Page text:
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Anyone find it strange that this item has been removed from eBay?

 

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Posted: Sun Feb 11, 2007 4:57 pm 
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its been removed off ebay because i had a link to my (empty!) website. Will relist again tonight. No stress not going any where

questions will be answered in about 10 min...
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Posted: Sun Feb 11, 2007 5:07 pm 
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“Looks like someone has a vested intrerested. â€￾

Yeah I do have a vested interest in sound engineering facts and not just hear say. Because at the end of the day you can only improve on designs, or anything in life in general, from an honest perspective. If the design is flawed, based on engineering facts, I don’t have a problem taking them on board to further improve products in future. It’s for this reason why I love forums and discussions in general :)

“Go on & baffle them with scienceâ€￾
You don’t think it’s a science then?

“please explain the benefits of a twin throttle & single MAF arrangement (as on the youtube vid)â€￾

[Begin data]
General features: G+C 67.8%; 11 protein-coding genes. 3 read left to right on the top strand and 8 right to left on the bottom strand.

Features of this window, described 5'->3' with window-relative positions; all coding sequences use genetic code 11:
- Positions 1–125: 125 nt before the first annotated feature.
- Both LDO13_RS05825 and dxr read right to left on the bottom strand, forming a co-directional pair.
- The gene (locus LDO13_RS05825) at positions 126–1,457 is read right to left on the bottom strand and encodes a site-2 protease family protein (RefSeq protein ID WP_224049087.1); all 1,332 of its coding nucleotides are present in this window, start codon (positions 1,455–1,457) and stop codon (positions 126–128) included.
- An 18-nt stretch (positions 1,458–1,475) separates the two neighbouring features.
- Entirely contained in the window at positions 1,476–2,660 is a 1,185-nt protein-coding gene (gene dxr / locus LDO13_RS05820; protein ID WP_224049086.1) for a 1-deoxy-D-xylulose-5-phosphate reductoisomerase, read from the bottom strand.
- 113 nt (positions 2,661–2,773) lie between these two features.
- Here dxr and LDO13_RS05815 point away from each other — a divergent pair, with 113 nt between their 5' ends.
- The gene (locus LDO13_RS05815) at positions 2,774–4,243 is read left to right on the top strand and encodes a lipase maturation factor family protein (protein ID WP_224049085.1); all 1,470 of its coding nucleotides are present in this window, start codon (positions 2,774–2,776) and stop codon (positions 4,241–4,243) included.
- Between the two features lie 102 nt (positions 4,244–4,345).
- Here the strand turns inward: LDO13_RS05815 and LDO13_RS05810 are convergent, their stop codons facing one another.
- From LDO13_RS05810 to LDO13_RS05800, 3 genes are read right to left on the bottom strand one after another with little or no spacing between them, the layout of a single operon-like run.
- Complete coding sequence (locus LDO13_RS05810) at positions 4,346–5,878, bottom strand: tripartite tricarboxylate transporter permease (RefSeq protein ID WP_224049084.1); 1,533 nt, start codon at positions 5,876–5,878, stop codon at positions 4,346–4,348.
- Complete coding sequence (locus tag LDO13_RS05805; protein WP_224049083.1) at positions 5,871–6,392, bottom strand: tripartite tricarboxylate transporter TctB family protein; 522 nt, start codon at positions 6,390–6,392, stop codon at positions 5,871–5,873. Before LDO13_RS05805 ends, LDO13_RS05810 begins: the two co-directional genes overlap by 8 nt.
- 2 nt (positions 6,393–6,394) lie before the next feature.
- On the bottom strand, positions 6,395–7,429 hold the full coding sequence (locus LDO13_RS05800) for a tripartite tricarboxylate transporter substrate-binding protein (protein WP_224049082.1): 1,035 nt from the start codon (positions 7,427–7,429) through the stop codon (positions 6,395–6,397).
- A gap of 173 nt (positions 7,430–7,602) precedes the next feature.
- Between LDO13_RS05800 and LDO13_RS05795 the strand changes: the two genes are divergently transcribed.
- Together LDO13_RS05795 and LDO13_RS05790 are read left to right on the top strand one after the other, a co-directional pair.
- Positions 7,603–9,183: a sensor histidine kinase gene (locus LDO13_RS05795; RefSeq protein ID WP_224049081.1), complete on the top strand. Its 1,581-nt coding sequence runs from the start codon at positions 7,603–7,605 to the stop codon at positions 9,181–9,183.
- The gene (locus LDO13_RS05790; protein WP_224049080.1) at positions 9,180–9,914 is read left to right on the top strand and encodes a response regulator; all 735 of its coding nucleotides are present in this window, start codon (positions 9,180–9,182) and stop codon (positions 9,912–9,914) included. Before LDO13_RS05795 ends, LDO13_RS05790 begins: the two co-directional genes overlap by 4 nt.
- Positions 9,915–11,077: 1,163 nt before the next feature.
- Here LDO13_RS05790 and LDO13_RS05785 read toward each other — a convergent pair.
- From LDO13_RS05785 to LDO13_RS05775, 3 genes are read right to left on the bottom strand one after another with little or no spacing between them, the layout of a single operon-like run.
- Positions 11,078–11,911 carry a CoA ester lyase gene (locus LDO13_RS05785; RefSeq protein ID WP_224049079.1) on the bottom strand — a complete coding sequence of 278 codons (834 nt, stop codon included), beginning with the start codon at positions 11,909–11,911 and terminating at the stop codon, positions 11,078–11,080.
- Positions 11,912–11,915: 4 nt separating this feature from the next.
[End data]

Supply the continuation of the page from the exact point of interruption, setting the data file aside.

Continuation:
Gains are still to be had even with running the stock sized maf. However to really make the most of this manifold you’d need say a 90mm maf, then the flow cross sectional area will be about the same of that of the twin 64mm throttles. Such that there isn’t any significant pressure drops in the induction system. Better yet though would be to use twin mafs (more on that in a moment). Please not that this car was setup with the standard maf because the car was going to be tuned at a later date however still needed his wheels back on the road.


“wouldn't that slow the air speed since the same amount of air suddenly occupies a much larger space? Surely this loss of air speed will reduce throttle response & economy without improving power at all. Staging the throttles will reduce this effect down low, but the MAF (& lower manifold) will still be the limiter up topâ€￾